Rivers are the lifeblood of many cities and make the perfect spot for sightseeing, picnicking, taking a stroll or even a cruise. However, it’s not just tourists that have been captivated by these magical sights.
Some of the world’s most renowned artists have immortalized these river scenes in beautiful paintings.
Take a trip back in time and step right into these famous works of art by visiting the real-life locations of these notorious bridges.
Here are 5 creations that have captured the essence of some of the world’s most iconic rivers and bridges alongside their real-life settings.
1) Starry Night Over the Rhone, Van Gogh
“Starry Night Over the Rhone” by Van Gogh.
Real-life Setting: Arles, France.
A starry night over the Rhone. Photo by anniejay.
Painted in 1888, Van Gogh’s image of the night sky over the Rhone depicts a view from Arles and contrasts the darkness of the evening against the gas lamps lighting a path along the river.
Capturing the night sky was of significant interest to Van Gogh who wrote, “Often it seems to me night is even more richly colored than day.” His fascination with the time after dusk is as also shown in the “Café Terrace at Night.”
The “Starry Night Over the Rhone” was also a prelude to one of Van Gogh’s most famous works, the “Starry Night,” which was produced while he was in an asylum in Arles.
2) Rialto Bridge, Maurice Prendergast
“Rialto Bridge” by Maurice Prendergast.
Real-life Setting: Venice, Italy.
Rialto Bridge, photo by Darren and Brad.
Maurice Prendergast was a Post-Impressionism artist born in Newfoundland but moved to Boston with his family when he was a child. When art took hold of his life he spent periods training and painting in Paris and Venice.
Much of Prendergast’s early work focused on beaches, parks and leisure scenes and was heavily influenced by the inclusion of large numbers of people within each painting. During Prendergast’s second trip to Venice in 1912, he painted his famous work of the Rialto Bridge.
Prendergast was considered to be one of the most progressive artists of his day and attracted the attention of many modern art collectors.
3) Waterloo Bridge, Claude Monet
“Waterloo Bridge” by Claude Monet.
Real-life Setting: London, UK.
The Waterloo Bridge. Photo by Kuan-Ting.
The fog that swirled along the banks of the River Thames at the turn of the 20th century in London captured the imagination of Claude Monet, who used the city’s river and bridges as the subject for many of his paintings.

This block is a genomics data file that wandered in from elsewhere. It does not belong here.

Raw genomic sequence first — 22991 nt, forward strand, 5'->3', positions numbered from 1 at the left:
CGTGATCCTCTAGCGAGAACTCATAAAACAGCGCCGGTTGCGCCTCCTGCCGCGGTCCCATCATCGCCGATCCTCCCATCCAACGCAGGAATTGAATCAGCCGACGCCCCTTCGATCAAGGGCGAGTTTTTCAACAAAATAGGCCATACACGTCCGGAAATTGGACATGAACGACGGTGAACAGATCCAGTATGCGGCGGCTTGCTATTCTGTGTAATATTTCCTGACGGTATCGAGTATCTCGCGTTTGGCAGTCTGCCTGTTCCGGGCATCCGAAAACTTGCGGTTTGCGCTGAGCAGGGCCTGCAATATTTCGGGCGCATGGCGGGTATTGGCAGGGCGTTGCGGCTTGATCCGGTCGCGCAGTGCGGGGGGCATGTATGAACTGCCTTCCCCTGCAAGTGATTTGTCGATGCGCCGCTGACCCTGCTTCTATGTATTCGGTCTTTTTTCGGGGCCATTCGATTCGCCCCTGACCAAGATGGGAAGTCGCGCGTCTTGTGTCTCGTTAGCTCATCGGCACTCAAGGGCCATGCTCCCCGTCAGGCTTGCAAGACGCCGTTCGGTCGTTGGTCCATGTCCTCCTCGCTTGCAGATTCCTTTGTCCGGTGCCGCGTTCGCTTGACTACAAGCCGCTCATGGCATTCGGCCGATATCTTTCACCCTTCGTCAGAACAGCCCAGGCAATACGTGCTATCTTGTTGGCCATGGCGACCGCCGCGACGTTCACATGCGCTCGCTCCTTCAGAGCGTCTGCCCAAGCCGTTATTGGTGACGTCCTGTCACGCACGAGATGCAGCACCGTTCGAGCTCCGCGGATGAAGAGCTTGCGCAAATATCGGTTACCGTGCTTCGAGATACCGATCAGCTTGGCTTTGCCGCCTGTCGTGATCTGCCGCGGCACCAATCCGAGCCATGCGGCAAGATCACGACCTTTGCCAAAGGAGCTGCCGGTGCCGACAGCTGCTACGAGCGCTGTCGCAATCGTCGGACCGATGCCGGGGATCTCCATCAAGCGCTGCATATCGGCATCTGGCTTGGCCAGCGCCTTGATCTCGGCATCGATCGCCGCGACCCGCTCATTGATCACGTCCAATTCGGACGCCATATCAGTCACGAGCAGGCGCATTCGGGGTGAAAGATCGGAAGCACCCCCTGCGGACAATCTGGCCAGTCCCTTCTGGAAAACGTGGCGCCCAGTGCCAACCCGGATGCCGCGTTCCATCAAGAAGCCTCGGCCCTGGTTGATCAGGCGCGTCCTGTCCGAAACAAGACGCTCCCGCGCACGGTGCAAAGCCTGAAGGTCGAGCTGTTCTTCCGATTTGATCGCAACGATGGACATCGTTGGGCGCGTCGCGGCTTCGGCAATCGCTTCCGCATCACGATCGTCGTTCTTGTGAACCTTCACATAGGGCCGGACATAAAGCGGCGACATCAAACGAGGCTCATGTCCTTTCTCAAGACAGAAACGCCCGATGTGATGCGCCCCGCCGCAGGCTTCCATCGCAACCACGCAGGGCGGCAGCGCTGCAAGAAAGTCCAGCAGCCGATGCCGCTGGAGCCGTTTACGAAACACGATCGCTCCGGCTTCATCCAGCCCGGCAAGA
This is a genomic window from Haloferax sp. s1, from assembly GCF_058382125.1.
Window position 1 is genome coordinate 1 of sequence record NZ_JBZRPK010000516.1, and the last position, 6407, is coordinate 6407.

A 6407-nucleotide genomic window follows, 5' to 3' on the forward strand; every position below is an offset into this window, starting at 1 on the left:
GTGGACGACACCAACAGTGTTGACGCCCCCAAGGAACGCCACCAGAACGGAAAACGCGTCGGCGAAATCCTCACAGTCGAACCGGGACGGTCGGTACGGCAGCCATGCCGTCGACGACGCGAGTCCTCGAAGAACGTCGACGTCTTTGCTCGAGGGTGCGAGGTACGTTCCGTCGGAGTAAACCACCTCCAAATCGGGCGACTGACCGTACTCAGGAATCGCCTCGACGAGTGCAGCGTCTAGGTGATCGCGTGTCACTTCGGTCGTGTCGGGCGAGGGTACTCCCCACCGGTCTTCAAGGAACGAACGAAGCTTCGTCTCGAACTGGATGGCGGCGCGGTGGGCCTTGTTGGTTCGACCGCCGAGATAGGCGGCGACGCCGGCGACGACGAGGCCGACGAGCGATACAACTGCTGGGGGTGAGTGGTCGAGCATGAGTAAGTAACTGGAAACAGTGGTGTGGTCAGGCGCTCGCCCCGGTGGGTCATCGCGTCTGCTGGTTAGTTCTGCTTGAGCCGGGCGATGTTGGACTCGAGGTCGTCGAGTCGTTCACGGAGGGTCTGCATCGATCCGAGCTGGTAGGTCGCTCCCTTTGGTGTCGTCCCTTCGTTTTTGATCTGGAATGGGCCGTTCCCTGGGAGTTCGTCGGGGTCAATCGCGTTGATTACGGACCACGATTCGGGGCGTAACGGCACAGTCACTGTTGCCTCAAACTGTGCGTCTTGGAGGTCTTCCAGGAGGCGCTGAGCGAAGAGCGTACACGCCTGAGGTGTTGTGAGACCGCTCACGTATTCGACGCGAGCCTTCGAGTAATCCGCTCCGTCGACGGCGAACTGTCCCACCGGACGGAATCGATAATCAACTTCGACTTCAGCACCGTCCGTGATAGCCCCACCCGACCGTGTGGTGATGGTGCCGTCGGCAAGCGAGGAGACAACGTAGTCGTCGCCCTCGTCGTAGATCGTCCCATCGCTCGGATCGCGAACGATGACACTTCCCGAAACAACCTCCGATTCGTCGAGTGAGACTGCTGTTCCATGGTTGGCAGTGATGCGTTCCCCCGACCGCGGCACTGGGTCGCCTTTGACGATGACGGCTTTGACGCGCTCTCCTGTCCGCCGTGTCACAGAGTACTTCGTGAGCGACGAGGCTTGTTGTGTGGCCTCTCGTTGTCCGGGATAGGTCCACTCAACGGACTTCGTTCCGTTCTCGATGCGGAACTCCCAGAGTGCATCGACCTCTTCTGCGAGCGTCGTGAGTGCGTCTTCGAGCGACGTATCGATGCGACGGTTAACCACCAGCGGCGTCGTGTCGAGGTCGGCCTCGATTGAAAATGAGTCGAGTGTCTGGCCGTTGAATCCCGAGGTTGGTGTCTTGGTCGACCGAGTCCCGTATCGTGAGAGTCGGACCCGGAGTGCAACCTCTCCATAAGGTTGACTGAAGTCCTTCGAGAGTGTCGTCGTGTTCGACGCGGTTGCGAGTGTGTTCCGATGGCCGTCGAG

With a view of Waterloo Bridge from his room at the Savoy Hotel, Monet produced a number of impressions of the bridge against the varying lights of London’s sky.
His paintings of the bridge were created between 1900 and 1904, the period preceding his focus on water lilies. It is thought that Monet would start many of his bridge paintings simultaneously and complete them according to the varying lighting changes of London’s smoggy air.
It was apparent that it was the light that was of most interest to Monet who said, “Other artists paint a bridge, a house, a boat . . . I want to paint the beauty of the air in which these objects are located.”
4) Pont du Carrousel with Louvre, Van Gogh
“Pont du Carrousel with Louvre” by Van Gogh.
Real-life Setting: Paris, France.
Painted in 1886, Van Gogh’s oil on canvas captures three iconic images of Paris: the Seine, the Pont du Carrousel and the Louvre museum.
This picture was created when Van Gogh first moved to Paris and was painted only one year after he had produced his first famous picture, the “Potato Eaters.” It was also painted at a point when his work focused on dull tones and lacked the wealth of vivid colors he became famed for.
“Pont du Carrousel with Louvre” was also notably painted before he reached Arles, in 1888, a period that led to him becoming institutionalized.
5) Brooklyn Bridge, Edward Ellis Redfield
“Brooklyn Bridge“ by Edward Willis Redfield.
Real-life Setting: Brooklyn, New York.
Brooklyn Bridge. Photo by LeSimonPix â˜….
Edward Redfield was an American Impressionist painter best known for capturing the essence of landscapes.
He was also one of the first artists to paint the readily identifiable image of the Brooklyn Bridge.
Completed in 1883, the Brooklyn Bridge has become an iconic symbol of New York, well known around the world and Redfield’s 1909 oil on canvas captured a view of the bridge that remains relevant over 100 years later.
Moving to France to study at Academie Julian and Ecole des Beaux-Arts, Redfield was exposed to the work of Claude Monet and Camille Pissaro.
Upon his return to the United States, Redfield became known as a painter for his application of bold color. He was also well known for his skill to paint plain air, within the open air of nature.
From the sights of the Seine to the iconic struts of the Brooklyn Bridge, which of these paintings have you stepped into? Let me know in the comments below.
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Main Image: “Brooklyn Bridge” by Edward Willis Redfield.